Warm spring weather prompts male gray treefrogs to gather in May and June near shallow, temporary pools to begin calling to attract females. Nocturnal, they live high in trees, descending at night to chorus and breed. Their guttural trilling resembles the call of a red-bellied woodpecker.
The gray treefrog’s color is highly variable, ranging from bright green to gray, usually with dark mottling. All have a dark-edged light spot beneath the eyes, bright gold inner thighs and white bellies. Males have dark throats; female throats are light. The skin of the back is rough and lightly sprinkled with small warts. Large, circular suction disks on each toe allow them to adhere to vertical surfaces.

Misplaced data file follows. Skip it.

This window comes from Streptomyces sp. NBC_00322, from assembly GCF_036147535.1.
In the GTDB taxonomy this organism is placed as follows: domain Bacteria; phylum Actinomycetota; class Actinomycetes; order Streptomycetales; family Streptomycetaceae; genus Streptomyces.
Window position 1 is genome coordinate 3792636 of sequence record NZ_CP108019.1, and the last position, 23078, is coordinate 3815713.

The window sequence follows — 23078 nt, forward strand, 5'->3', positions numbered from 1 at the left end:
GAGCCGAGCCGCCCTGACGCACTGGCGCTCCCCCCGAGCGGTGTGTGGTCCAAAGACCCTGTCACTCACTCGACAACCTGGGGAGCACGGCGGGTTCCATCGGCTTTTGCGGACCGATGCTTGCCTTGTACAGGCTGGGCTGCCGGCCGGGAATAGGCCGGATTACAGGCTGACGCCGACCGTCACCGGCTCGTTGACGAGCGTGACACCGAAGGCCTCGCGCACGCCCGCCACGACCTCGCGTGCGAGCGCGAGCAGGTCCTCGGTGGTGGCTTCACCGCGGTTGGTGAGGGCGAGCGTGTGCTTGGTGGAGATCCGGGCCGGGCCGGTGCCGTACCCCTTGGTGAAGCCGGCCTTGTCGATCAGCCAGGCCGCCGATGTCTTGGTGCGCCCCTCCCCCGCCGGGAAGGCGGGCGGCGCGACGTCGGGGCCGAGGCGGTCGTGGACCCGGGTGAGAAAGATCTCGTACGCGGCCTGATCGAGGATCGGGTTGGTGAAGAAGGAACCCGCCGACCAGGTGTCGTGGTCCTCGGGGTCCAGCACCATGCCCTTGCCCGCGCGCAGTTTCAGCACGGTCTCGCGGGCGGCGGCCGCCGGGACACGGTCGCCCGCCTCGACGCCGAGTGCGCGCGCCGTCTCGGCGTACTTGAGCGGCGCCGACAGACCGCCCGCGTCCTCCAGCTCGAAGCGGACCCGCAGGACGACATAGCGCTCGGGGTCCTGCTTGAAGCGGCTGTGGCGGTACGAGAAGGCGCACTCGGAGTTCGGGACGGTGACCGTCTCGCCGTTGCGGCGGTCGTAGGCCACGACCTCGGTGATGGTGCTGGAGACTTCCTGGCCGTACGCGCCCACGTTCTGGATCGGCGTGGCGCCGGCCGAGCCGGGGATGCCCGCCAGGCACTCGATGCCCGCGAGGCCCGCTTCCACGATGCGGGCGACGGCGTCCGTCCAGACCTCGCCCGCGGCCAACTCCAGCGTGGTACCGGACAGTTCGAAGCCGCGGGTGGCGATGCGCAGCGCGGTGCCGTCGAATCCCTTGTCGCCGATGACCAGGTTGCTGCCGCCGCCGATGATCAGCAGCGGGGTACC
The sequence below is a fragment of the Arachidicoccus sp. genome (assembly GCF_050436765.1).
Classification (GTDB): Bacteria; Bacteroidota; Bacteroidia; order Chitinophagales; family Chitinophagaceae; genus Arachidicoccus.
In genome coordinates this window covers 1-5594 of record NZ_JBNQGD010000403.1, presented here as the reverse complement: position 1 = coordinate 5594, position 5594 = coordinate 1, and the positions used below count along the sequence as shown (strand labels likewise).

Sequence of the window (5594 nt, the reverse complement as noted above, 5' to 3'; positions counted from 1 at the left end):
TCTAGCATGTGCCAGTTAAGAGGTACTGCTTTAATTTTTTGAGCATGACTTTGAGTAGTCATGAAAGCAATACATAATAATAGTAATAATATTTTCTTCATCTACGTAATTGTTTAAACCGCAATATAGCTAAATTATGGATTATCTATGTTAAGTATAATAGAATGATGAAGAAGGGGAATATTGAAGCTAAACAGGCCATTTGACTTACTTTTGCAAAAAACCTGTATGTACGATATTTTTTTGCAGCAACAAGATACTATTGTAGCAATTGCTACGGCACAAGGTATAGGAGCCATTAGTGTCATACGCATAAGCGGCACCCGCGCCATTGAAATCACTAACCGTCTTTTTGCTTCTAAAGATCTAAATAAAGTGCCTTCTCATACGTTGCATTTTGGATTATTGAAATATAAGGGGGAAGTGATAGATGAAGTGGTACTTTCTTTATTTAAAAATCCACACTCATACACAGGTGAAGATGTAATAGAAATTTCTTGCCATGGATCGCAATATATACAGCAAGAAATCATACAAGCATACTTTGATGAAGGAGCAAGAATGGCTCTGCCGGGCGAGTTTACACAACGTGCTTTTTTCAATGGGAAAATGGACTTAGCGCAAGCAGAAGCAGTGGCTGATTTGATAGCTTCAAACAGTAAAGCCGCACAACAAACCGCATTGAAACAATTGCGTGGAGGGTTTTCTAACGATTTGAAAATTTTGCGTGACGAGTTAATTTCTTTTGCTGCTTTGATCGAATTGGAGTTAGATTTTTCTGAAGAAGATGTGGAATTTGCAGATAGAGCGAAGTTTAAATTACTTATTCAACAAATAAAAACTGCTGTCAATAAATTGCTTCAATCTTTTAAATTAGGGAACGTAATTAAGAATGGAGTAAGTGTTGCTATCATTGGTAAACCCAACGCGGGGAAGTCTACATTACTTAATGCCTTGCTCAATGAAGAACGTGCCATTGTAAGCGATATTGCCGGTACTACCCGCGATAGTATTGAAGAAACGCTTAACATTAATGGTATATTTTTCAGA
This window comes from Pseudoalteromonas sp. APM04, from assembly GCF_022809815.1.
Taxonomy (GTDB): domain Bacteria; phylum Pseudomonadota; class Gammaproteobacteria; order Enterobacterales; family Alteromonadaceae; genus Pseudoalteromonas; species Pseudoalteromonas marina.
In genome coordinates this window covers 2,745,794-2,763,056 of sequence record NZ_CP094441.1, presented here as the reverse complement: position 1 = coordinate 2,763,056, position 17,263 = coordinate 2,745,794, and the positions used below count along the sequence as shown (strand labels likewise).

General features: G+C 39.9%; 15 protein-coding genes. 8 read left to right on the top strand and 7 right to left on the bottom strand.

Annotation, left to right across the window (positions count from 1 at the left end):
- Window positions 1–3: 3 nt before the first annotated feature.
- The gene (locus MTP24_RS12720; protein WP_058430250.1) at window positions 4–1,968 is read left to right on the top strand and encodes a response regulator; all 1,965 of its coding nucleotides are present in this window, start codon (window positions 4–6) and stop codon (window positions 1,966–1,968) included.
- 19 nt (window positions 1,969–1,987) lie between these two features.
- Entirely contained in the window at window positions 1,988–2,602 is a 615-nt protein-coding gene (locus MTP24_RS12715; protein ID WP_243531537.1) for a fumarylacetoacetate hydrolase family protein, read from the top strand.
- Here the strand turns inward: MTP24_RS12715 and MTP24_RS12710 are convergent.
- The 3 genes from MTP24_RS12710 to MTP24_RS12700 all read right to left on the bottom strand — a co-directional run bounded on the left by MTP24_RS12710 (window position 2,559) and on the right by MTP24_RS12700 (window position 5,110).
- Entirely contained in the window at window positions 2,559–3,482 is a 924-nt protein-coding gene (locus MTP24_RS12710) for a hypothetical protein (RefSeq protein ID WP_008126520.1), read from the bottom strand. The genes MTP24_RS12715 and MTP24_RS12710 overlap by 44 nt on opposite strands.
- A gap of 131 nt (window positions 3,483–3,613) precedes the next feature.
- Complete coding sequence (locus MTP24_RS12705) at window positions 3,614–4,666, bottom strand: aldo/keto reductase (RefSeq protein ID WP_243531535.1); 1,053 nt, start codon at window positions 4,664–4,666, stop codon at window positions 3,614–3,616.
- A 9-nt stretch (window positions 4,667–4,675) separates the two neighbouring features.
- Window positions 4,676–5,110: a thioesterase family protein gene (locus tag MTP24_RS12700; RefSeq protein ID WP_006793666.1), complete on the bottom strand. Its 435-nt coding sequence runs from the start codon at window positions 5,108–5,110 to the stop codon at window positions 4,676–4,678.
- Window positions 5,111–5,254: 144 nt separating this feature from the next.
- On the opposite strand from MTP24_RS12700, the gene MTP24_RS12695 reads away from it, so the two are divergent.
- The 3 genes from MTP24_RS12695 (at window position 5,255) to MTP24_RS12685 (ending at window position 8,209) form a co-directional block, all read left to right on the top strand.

Gray treefrog tadpoles have round bodies and are easily distinguished from other species by their wide, red tails decorated with black dots along the margins. The tadpoles become froglets in six to eight weeks, moving to upland woodlands to forage for insects.
Attach a kitchen strainer to a dowel rod with a length of duct tape to create an inexpensive hand-held seine perfect for capturing tadpoles for temporary viewing in a jar before releasing them back into their home waters to continue their life cycle.
Carol McFeeters Thompson, Interpreter, Weldon Springs State Park, is a regular contributor to OutdoorIllinois